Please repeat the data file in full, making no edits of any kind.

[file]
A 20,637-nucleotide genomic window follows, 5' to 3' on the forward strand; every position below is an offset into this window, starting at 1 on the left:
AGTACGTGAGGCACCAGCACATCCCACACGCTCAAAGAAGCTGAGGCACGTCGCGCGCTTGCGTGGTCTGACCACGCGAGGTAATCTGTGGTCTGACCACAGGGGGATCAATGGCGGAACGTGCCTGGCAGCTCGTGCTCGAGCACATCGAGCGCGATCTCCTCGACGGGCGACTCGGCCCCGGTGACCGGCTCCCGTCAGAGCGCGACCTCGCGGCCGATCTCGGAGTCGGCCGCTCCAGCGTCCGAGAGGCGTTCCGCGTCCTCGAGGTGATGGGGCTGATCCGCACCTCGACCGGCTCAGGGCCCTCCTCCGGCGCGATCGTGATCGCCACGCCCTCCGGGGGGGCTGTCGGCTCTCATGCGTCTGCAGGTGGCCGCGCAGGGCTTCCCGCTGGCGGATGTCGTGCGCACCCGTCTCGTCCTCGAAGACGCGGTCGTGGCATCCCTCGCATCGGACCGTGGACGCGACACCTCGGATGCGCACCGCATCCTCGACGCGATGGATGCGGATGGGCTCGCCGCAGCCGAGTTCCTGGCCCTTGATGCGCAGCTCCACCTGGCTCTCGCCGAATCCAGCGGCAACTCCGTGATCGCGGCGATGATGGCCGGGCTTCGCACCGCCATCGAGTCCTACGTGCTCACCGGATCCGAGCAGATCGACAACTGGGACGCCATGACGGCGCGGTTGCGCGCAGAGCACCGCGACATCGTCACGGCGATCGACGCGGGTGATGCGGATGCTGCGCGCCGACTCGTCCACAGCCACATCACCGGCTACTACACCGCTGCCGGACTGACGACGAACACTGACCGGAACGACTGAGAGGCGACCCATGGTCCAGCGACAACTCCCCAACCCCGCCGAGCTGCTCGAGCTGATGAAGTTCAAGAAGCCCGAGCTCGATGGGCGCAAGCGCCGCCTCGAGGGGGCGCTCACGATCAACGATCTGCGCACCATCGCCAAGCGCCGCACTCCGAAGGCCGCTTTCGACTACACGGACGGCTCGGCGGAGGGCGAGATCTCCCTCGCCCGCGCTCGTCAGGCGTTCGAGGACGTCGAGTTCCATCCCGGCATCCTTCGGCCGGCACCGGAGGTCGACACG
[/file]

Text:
A 20,637-nucleotide genomic window follows, 5' to 3' on the forward strand; every position below is an offset into this window, starting at 1 on the left:
AGTACGTGAGGCACCAGCACATCCCACACGCTCAAAGAAGCTGAGGCACGTCGCGCGCTTGCGTGGTCTGACCACGCGAGGTAATCTGTGGTCTGACCACAGGGGGATCAATGGCGGAACGTGCCTGGCAGCTCGTGCTCGAGCACATCGAGCGCGATCTCCTCGACGGGCGACTCGGCCCCGGTGACCGGCTCCCGTCAGAGCGCGACCTCGCGGCCGATCTCGGAGTCGGCCGCTCCAGCGTCCGAGAGGCGTTCCGCGTCCTCGAGGTGATGGGGCTGATCCGCACCTCGACCGGCTCAGGGCCCTCCTCCGGCGCGATCGTGATCGCCACGCCCTCCGGGGGGGCTGTCGGCTCTCATGCGTCTGCAGGTGGCCGCGCAGGGCTTCCCGCTGGCGGATGTCGTGCGCACCCGTCTCGTCCTCGAAGACGCGGTCGTGGCATCCCTCGCATCGGACCGTGGACGCGACACCTCGGATGCGCACCGCATCCTCGACGCGATGGATGCGGATGGGCTCGCCGCAGCCGAGTTCCTGGCCCTTGATGCGCAGCTCCACCTGGCTCTCGCCGAATCCAGCGGCAACTCCGTGATCGCGGCGATGATGGCCGGGCTTCGCACCGCCATCGAGTCCTACGTGCTCACCGGATCCGAGCAGATCGACAACTGGGACGCCATGACGGCGCGGTTGCGCGCAGAGCACCGCGACATCGTCACGGCGATCGACGCGGGTGATGCGGATGCTGCGCGCCGACTCGTCCACAGCCACATCACCGGCTACTACACCGCTGCCGGACTGACGACGAACACTGACCGGAACGACTGAGAGGCGACCCATGGTCCAGCGACAACTCCCCAACCCCGCCGAGCTGCTCGAGCTGATGAAGTTCAAGAAGCCCGAGCTCGATGGGCGCAAGCGCCGCCTCGAGGGGGCGCTCACGATCAACGATCTGCGCACCATCGCCAAGCGCCGCACTCCGAAGGCCGCTTTCGACTACACGGACGGCTCGGCGGAGGGCGAGATCTCCCTCGCCCGCGCTCGTCAGGCGTTCGAGGACGTCGAGTTCCATCCCGGCATCCTTCGGCCGGCACCGGAGGTCGACACG